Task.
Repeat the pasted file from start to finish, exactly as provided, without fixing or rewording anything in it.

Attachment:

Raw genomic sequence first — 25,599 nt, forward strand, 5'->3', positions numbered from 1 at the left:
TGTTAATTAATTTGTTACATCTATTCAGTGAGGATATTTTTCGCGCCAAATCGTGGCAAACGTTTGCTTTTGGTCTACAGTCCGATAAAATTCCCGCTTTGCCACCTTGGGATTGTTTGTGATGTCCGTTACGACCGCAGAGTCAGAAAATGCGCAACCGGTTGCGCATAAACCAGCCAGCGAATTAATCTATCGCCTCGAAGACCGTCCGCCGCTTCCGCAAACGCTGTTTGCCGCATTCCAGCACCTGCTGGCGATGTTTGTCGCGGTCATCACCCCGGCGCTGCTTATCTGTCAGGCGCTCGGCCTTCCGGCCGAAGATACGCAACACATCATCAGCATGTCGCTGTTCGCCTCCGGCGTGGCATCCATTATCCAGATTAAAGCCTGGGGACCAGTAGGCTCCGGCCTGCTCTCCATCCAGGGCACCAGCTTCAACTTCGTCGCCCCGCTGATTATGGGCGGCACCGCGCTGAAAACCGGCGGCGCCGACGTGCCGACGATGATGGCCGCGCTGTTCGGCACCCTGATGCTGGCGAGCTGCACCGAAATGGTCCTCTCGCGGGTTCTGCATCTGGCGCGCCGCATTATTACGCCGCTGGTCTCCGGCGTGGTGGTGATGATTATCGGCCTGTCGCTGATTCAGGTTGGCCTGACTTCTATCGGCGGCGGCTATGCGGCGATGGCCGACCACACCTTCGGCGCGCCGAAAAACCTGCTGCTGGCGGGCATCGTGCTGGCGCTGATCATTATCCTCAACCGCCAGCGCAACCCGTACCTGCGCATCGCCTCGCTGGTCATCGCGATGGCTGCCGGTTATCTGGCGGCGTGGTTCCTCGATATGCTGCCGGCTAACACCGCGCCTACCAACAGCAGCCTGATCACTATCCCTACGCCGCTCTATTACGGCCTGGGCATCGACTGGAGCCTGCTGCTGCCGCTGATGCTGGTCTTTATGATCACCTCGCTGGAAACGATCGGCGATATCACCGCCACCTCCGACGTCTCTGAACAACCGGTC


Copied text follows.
Raw genomic sequence first — 25,599 nt, forward strand, 5'->3', positions numbered from 1 at the left:
TGTTAATTAATTTGTTACATCTATTCAGTGAGGATATTTTTCGCGCCAAATCGTGGCAAACGTTTGCTTTTGGTCTACAGTCCGATAAAATTCCCGCTTTGCCACCTTGGGATTGTTTGTGATGTCCGTTACGACCGCAGAGTCAGAAAATGCGCAACCGGTTGCGCATAAACCAGCCAGCGAATTAATCTATCGCCTCGAAGACCGTCCGCCGCTTCCGCAAACGCTGTTTGCCGCATTCCAGCACCTGCTGGCGATGTTTGTCGCGGTCATCACCCCGGCGCTGCTTATCTGTCAGGCGCTCGGCCTTCCGGCCGAAGATACGCAACACATCATCAGCATGTCGCTGTTCGCCTCCGGCGTGGCATCCATTATCCAGATTAAAGCCTGGGGACCAGTAGGCTCCGGCCTGCTCTCCATCCAGGGCACCAGCTTCAACTTCGTCGCCCCGCTGATTATGGGCGGCACCGCGCTGAAAACCGGCGGCGCCGACGTGCCGACGATGATGGCCGCGCTGTTCGGCACCCTGATGCTGGCGAGCTGCACCGAAATGGTCCTCTCGCGGGTTCTGCATCTGGCGCGCCGCATTATTACGCCGCTGGTCTCCGGCGTGGTGGTGATGATTATCGGCCTGTCGCTGATTCAGGTTGGCCTGACTTCTATCGGCGGCGGCTATGCGGCGATGGCCGACCACACCTTCGGCGCGCCGAAAAACCTGCTGCTGGCGGGCATCGTGCTGGCGCTGATCATTATCCTCAACCGCCAGCGCAACCCGTACCTGCGCATCGCCTCGCTGGTCATCGCGATGGCTGCCGGTTATCTGGCGGCGTGGTTCCTCGATATGCTGCCGGCTAACACCGCGCCTACCAACAGCAGCCTGATCACTATCCCTACGCCGCTCTATTACGGCCTGGGCATCGACTGGAGCCTGCTGCTGCCGCTGATGCTGGTCTTTATGATCACCTCGCTGGAAACGATCGGCGATATCACCGCCACCTCCGACGTCTCTGAACAACCGGTC